Trunk Calls on the Bush Telegraph


The elephant that upended a car with two passengers has, alas, been shot. We were a little more wary to approach any elephants after that, but still saw many, including a few single bulls. These were Savanna elephants. (Bush elephants) One advanced upon us as we were already hooked up with trailer and all, ready to leave the park. It is hard to reverse or make a U-turn at speed with a trailer, so we pulled on to the side, giving him a wide respectful berth. He then strided past us, and we exhaled and continued on our way. We video-taped it in case our end was nigh. It is not of very good quality…

Elephants have good hearing; the range extends from 1kHertz up; the human range is around 20 to 20kHz. I found an interesting article by Mark Shwartz online about a study done by Stanford University scientists on elephant communication. I was wondering if, in addition to the field telephone, elephants could use underground water’s acoustic properties for chatting. They already use the vibrations in the soil for listening to messages within at least a 2 mile range.

From Wikipedia:

The trunk is an incredible appendage, with over 40000 (my note: the internet generously supplies figures varying between 40 000 to 250 000: I will go with Wikipedia’s 150 000) muscles. A human has about 640 skeletal muscles.

The trunk, or proboscis, is a fusion of the nose and upper lip, although in early fetal life, the upper lip and trunk are separated. The trunk is elongated and specialised to become the elephant’s most important and versatile appendage. It contains up to 150,000 separate muscle fascicles, with no bone and little fat. These paired muscles consist of two major types: superficial (surface) and internal. The former are divided into dorsals, ventrals and laterals, while the latter are divided into transverse and radiating muscles. The muscles of the trunk connect to a bony opening in the skull. The nasal septum is composed of tiny muscle units that stretch horizontally between the nostrils. Cartilage divides the nostrils at the base. As a muscular hydrostat, the trunk moves by precisely coordinated muscle contractions. The muscles work both with and against each other. A unique proboscis nerve – formed by the maxillary and facial nerves – runs along both sides of the trunk.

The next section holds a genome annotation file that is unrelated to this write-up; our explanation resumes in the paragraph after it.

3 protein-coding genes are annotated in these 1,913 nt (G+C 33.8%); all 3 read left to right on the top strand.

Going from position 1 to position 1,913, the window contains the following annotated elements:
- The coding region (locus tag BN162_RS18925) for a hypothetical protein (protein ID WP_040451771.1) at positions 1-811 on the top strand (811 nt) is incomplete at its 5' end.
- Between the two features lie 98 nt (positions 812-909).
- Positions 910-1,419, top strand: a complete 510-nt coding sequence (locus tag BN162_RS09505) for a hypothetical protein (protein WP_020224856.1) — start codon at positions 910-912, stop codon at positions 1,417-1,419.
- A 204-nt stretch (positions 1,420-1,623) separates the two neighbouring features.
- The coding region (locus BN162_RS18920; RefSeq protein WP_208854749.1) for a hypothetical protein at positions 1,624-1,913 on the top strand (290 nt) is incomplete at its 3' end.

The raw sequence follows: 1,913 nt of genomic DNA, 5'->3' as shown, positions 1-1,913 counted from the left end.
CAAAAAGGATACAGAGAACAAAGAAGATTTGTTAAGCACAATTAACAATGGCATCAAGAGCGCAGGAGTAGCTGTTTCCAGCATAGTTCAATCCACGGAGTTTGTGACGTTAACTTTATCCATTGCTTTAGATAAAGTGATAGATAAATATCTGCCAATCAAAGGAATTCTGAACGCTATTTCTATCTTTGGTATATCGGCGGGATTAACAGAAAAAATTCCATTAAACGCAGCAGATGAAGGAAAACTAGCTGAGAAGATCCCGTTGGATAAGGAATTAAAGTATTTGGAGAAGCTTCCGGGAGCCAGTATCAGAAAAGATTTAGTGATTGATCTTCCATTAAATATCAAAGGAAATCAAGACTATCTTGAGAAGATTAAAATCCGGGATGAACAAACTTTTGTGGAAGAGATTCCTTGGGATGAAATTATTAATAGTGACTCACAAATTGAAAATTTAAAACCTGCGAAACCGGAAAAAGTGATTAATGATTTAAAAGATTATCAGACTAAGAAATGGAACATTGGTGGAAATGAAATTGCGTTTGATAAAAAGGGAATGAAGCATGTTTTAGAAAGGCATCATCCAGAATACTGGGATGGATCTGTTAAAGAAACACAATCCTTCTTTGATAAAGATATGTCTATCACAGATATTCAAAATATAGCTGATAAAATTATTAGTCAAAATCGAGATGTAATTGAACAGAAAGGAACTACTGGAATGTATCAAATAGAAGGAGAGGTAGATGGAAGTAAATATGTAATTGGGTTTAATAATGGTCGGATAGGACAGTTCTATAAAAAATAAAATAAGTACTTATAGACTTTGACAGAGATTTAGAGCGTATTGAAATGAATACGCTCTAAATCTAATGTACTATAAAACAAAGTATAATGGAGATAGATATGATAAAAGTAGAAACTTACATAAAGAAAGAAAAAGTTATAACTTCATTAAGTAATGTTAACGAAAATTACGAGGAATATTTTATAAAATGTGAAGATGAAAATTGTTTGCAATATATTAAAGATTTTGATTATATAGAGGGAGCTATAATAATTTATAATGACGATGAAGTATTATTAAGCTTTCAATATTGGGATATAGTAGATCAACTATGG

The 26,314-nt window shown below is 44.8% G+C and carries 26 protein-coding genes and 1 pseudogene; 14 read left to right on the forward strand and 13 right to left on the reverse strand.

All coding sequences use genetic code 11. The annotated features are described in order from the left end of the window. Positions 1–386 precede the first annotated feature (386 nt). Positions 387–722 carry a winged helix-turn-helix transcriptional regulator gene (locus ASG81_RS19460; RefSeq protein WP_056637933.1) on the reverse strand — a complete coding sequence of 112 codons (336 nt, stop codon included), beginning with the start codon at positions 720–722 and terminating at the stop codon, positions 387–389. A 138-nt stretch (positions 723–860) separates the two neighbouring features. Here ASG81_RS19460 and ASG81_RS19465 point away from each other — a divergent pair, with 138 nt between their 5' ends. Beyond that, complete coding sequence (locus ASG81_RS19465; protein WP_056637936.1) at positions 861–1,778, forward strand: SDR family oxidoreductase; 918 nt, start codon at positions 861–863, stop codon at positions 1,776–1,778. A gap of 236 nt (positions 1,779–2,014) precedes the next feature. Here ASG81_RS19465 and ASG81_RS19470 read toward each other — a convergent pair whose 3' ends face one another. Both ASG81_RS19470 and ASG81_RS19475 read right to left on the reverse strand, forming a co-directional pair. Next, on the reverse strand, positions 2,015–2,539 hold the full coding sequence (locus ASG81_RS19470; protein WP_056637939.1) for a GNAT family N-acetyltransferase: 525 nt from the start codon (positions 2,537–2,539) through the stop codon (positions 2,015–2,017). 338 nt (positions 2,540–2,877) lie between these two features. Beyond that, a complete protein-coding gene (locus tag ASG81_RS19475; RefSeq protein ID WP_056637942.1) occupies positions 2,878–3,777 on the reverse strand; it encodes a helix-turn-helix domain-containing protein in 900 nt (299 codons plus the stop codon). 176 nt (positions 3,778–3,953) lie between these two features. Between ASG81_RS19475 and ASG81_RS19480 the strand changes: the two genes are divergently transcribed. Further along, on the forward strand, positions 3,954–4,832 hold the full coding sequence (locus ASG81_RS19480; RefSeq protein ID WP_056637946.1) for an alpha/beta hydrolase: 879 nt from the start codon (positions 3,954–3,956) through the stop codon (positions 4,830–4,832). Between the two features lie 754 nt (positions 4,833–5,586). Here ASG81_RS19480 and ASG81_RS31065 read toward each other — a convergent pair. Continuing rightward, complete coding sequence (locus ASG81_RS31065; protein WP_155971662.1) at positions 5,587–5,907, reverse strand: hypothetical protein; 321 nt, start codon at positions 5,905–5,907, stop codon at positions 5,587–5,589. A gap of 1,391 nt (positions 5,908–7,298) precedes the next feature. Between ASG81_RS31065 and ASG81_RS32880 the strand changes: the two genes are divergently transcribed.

Elephant trunks have multiple functions, including breathing, olfaction, touching, grasping, and sound production.The animal’s sense of smell may be four times as sensitive as that of a bloodhound.The trunk’s ability to make powerful twisting and coiling movements allows it to collect food, wrestle with conspecifics, and lift up to 350 kg (770 lb). It can be used for delicate tasks, such as wiping an eye and checking an orifice, and is capable of cracking a peanut shell without breaking the seed. With its trunk, an elephant can reach items at heights of up to 7 m (23 ft) and dig for water under mud or sand. Individuals may show lateral preference when grasping with their trunks: some prefer to twist them to the left, others to the right.[60] Elephants can suck up water both to drink and to spray on their bodies. An adult Asian elephant is capable of holding 8.5 L (2.2 US gal) of water in its trunk. They will also spray dust or grass on themselves. When underwater, the elephant uses its trunk as a snorkel.
The African elephant has two finger-like extensions at the tip of the trunk that allow it to grasp and bring food to its mouth. The Asian elephant has only one, and relies more on wrapping around a food item and squeezing it into its mouth. Asian elephants have more muscle coordination and can perform more complex tasks. Losing the trunk would be detrimental to an elephant’s survival, although in rare cases individuals have survived with shortened ones. One elephant has been observed to graze by kneeling on its front legs, raising on its hind legs and taking in grass with its lips. Floppy trunk syndrome is a condition of trunk paralysis in African bush elephants caused by the degradation of the peripheral nerves and muscles beginning at the tip.

There is also a nebula named after the elephant’s trunk: The Elephant’s Trunk Nebula.

Well, time to pack my trunk and keep moving.





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